What Does it Mean to “Be Yourself” at Work?

What does it mean to be yourself at work?

While we’re on the subject of bosses and engagement, let’s not forget the easiest way to engage your team: set a personal example.

Okay, if it’s so easy, then why is it so hard? I mean why do all these managers struggle to reach their people when all they need to do is model the behavior they want to see?

One possible answer is that we simply don’t think to look in the mirror. For example, 25% of people who downloaded 22 Surefire Ways to Boost Employee Engagement said they were looking to engage other people. But only a handful were looking to engage themselves.

An even stronger possibility is that managers don’t know what behaviors to model. What kind of a boss is most likely to motivate his employees?

Any guesses?

The word I am looking for is: authentic.

Have you ever had a boss who was unapproachable and phony? Someone you’d rather avoid? Maybe you’d risk doing things wrong instead of asking this boss for advice. Or you’d pretend to be busy, just so he wouldn’t give you another assignment.

You may not have known it at the time, but the moment those feelings strike, you disengage from your work. And your boss may not have realized it, but he was at fault. Organizational research confirms the link between inauthentic management and disengagement. For example, a study by BlessingWhite concluded that,

“While companies focus on equipping managers with tactical skills such as delegation or matching individual talents to tasks, engagement is driven more effectively through leadership and connection skills. Particularly difficult for a manager is the challenge of authenticity—because they are typically being taught how to behave, how to ‘play a role.’ In actual fact, it’s becoming better known as a person to their direct reports—not being the person they think they ought to be—that will build the relationship needed to increase engagement.” 1

Notice, too, that your boss need not be an outright douchebag to occasionally give you the creeps and make you resent your job. Being a manager is not intuitive to most people, because, frankly, being human is not that intuitive. When under pressure we all tend to turn into malfunctioning robots. And any pressure a manager feels is magnified by his sense of responsibility for others and his place in the spotlight.

Yet, as BlessingWhite so wisely points out, these are precisely the worst times for the manager to put up a front. In every crisis, there is a golden opportunity to connect with people and lead from the heart. But only if you can “be yourself,” while you are at it.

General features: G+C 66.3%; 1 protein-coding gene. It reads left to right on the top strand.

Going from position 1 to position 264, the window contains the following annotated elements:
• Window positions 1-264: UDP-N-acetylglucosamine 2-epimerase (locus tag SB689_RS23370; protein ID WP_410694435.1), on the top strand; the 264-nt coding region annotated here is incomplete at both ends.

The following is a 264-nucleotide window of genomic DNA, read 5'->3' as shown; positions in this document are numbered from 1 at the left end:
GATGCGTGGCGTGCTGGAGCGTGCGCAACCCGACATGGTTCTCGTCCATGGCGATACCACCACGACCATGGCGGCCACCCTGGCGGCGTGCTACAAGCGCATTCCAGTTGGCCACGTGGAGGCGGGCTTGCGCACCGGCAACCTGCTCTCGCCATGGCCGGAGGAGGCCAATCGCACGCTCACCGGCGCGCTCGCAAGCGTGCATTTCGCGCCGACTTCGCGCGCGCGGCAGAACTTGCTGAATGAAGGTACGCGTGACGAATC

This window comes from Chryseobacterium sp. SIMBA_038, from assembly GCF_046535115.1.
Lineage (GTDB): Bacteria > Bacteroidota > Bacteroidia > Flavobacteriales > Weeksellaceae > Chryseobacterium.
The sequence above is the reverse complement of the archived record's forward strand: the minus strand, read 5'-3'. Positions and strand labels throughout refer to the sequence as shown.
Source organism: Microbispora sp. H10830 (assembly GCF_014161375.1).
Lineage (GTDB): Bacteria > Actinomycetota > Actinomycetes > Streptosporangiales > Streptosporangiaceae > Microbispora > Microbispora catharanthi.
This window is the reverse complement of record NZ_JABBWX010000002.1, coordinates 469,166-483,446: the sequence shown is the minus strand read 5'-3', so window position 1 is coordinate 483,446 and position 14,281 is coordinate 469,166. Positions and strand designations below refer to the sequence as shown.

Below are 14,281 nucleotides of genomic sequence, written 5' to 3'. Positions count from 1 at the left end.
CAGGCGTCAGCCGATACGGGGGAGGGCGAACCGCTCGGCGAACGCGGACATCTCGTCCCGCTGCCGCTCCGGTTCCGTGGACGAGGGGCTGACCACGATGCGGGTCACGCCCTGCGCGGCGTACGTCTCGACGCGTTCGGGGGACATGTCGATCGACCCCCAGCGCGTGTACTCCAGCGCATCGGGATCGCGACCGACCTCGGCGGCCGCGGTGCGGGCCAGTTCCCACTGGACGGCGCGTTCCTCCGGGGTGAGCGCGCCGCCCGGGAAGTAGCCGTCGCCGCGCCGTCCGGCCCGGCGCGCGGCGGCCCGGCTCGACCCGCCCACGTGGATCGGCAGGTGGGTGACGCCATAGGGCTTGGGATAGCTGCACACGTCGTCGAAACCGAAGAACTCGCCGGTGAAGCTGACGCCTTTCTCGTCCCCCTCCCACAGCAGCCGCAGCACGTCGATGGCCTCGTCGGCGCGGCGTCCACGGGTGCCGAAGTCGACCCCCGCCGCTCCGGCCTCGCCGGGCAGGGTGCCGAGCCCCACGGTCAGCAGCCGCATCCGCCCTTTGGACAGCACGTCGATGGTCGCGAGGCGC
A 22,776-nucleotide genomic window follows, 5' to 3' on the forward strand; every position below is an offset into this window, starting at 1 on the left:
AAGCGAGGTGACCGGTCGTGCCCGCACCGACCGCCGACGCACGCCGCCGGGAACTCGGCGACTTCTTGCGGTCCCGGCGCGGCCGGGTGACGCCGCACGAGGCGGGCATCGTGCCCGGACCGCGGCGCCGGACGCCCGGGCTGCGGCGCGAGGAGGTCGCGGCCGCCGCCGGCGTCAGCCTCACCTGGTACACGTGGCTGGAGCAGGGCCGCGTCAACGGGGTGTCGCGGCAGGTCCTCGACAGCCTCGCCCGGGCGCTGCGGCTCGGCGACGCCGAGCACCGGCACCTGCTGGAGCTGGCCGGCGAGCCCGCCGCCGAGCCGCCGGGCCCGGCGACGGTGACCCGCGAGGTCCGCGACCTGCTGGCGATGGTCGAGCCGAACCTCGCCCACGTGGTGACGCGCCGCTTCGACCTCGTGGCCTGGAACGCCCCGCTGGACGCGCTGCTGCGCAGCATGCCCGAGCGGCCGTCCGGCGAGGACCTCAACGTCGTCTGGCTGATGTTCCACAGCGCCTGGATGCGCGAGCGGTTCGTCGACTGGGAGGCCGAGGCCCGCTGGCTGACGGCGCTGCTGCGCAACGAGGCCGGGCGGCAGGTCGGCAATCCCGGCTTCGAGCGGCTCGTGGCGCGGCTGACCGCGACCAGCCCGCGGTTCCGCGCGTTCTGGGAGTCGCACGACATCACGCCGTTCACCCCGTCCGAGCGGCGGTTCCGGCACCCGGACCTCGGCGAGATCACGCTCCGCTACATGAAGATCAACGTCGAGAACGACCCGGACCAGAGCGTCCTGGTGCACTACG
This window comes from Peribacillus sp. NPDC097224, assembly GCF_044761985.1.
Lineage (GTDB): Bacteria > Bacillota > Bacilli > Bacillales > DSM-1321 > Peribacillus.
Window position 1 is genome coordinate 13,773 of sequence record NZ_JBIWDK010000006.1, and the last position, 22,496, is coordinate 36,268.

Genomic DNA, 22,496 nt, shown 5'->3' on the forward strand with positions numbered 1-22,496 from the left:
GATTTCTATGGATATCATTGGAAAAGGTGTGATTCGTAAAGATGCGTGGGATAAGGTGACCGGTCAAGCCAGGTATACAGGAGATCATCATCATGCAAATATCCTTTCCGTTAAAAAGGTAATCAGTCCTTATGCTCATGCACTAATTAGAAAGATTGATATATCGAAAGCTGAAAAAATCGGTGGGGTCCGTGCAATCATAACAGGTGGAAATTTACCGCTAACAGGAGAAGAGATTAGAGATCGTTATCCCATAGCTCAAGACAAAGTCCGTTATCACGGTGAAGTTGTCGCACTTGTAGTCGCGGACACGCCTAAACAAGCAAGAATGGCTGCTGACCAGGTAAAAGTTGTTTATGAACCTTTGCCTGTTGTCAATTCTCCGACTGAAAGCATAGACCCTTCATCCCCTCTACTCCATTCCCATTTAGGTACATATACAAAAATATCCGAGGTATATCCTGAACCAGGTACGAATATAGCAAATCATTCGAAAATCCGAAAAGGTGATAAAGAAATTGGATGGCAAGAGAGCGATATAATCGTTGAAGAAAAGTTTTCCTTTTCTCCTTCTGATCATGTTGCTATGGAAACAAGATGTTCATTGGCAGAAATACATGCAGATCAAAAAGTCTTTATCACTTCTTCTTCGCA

So, what does it mean to be yourself at work? Do we wear our hearts on our sleeves? Do we scream, curse, cry, and storm out of the room whenever we feel like it? Are these the behaviors that will help us build relationships and motivate our people to do their best?

People don’t respond to what we do, as much as to why we do it. They can smell our hidden agendas. So, here’s something to consider. What is it that keeps you from showing your feelings?

If it’s respect for your fellow human beings and concern for the welfare of your team, then by all means, heed those noble thoughts. However, if it’s fear—fear of losing face—then think a little harder. What do you really have to lose?

Take cursing, for example. If you curse to put people down, don’t. Anger and blame are fundamentally inauthentic. We use them to cover up deeper and even less comfortable emotions. Instead, look at what’s driving your anger. But if you curse to put your people (and yourself) at ease, then why not?

It’s not necessary to act out all of your feelings in order to be yourself. It is, however, important to own your feelings and stand ready to acknowledge them. BlessingWhite’s call to be known as a person comes down to the simple but courageous act of admitting our faults. Of exposing ourselves to judgment. And that’s the reason we resist it.

Authenticity engages people simply because it makes them feel better about themselves. It releases them from self-judgment and empowers them to use their gifts to the fullest. Ultimately, engagement is not about looking up to your manager. It’s about trusting yourself.

So, here’s a paradox. To engage your employees, you need to be yourself. But to be yourself, you need to do a little work on yourself. It’s not the kind of work we like to do, because it involves overcoming our fears. Our worst fears, in fact. But isn’t that what the business of leadership is all about?


If you like being yourself at work, then you might like my book, because it helps you notice when you aren’t.

1. BlessingWhite, The Importance of Being Known: the positive impact that managers can have by becoming better known as a person, blessingwhite.com, August 2012

Written by

Tim Eisenhauer is a co-founder of Axero Solutions, a leading intranet software vendor. He's also a bestselling author of Who the Hell Wants to Work for You? Mastering Employee Engagement. Tim’s been featured in Fortune, Forbes, TIME, Inc Magazine, Entrepreneur, CNBC, Today, and other leading publications.


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